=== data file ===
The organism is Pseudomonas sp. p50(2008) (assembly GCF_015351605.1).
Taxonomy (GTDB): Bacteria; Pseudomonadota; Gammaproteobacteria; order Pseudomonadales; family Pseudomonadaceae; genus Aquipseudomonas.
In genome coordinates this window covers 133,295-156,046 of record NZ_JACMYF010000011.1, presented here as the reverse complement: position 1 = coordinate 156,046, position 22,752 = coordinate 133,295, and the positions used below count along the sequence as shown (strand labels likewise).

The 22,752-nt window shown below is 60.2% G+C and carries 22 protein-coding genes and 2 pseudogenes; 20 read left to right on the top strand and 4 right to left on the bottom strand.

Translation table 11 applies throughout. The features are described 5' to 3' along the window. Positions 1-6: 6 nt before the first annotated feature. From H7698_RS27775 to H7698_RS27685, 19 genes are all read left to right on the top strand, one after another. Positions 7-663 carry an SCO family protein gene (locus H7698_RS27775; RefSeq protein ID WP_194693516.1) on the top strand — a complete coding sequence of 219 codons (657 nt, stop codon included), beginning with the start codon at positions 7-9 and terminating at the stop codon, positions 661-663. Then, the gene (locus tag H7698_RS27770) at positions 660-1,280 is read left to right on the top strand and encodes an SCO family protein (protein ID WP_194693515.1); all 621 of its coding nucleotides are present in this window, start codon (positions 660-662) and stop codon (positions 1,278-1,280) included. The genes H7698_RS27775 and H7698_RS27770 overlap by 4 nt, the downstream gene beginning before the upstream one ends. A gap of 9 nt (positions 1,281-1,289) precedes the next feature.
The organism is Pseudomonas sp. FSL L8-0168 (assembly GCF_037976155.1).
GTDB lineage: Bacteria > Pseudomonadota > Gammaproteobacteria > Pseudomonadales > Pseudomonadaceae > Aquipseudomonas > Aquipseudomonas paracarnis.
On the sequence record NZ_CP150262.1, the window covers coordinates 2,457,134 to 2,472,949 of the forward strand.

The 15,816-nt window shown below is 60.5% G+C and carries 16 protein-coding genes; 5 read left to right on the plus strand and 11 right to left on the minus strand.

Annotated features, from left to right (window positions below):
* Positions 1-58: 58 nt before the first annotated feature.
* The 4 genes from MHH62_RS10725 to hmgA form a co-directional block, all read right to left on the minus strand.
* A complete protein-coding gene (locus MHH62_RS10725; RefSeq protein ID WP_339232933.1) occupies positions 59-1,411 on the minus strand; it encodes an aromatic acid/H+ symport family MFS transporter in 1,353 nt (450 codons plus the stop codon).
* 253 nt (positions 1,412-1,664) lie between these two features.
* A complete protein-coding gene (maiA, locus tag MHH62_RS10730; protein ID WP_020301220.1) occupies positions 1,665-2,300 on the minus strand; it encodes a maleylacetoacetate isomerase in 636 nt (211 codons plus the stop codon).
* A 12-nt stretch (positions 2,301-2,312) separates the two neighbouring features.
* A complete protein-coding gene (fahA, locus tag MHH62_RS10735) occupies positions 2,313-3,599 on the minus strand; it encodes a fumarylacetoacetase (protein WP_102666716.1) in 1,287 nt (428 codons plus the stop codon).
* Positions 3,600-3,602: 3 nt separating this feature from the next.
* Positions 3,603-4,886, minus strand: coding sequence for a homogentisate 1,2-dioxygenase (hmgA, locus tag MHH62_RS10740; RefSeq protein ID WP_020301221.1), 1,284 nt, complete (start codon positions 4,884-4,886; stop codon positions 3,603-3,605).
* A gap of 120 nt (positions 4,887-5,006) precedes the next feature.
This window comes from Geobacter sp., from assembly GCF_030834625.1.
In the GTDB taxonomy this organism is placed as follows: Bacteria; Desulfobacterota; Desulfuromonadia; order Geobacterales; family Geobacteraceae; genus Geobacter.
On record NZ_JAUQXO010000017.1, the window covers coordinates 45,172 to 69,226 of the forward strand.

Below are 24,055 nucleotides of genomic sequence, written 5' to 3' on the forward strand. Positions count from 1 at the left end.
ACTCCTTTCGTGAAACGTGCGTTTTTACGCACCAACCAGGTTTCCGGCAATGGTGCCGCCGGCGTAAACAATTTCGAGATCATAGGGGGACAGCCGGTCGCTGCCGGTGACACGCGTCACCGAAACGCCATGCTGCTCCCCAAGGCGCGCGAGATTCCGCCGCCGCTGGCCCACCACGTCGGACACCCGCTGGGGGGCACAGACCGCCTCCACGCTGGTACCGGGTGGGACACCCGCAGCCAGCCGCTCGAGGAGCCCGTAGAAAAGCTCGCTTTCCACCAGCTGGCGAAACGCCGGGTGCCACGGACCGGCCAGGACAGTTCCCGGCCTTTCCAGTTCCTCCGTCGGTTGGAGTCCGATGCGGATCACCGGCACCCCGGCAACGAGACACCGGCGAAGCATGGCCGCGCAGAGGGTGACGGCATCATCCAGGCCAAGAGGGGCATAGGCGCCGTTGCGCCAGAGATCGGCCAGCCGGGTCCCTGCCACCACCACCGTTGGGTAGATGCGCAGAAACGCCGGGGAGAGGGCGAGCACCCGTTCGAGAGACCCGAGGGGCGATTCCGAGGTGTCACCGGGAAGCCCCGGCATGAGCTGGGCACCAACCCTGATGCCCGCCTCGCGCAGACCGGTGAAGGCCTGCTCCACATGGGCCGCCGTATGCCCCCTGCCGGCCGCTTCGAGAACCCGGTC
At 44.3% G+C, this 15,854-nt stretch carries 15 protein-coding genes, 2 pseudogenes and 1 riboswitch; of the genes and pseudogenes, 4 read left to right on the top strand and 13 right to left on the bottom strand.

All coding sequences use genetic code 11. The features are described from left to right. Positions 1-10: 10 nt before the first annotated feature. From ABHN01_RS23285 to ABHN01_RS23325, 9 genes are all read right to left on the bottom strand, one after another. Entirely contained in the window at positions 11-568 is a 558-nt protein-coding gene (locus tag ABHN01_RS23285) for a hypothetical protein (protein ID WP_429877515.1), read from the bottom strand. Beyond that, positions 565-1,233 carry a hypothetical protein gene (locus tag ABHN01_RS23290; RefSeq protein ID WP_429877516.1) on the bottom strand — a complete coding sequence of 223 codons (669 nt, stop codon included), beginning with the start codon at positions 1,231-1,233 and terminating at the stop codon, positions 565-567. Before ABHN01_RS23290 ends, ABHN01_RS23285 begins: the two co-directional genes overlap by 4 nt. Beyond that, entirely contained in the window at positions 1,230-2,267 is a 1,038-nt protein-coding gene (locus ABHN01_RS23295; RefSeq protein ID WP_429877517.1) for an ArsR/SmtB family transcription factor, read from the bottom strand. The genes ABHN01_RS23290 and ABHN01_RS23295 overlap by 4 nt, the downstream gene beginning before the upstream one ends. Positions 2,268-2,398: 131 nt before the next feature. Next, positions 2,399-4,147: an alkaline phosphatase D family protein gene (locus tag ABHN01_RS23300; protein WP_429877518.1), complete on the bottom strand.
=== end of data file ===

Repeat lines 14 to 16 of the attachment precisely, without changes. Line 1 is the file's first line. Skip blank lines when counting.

* 253 nt (positions 1,412-1,664) lie between these two features.
* A complete protein-coding gene (maiA, locus tag MHH62_RS10730; protein ID WP_020301220.1) occupies positions 1,665-2,300 on the minus strand; it encodes a maleylacetoacetate isomerase in 636 nt (211 codons plus the stop codon).
* A 12-nt stretch (positions 2,301-2,312) separates the two neighbouring features.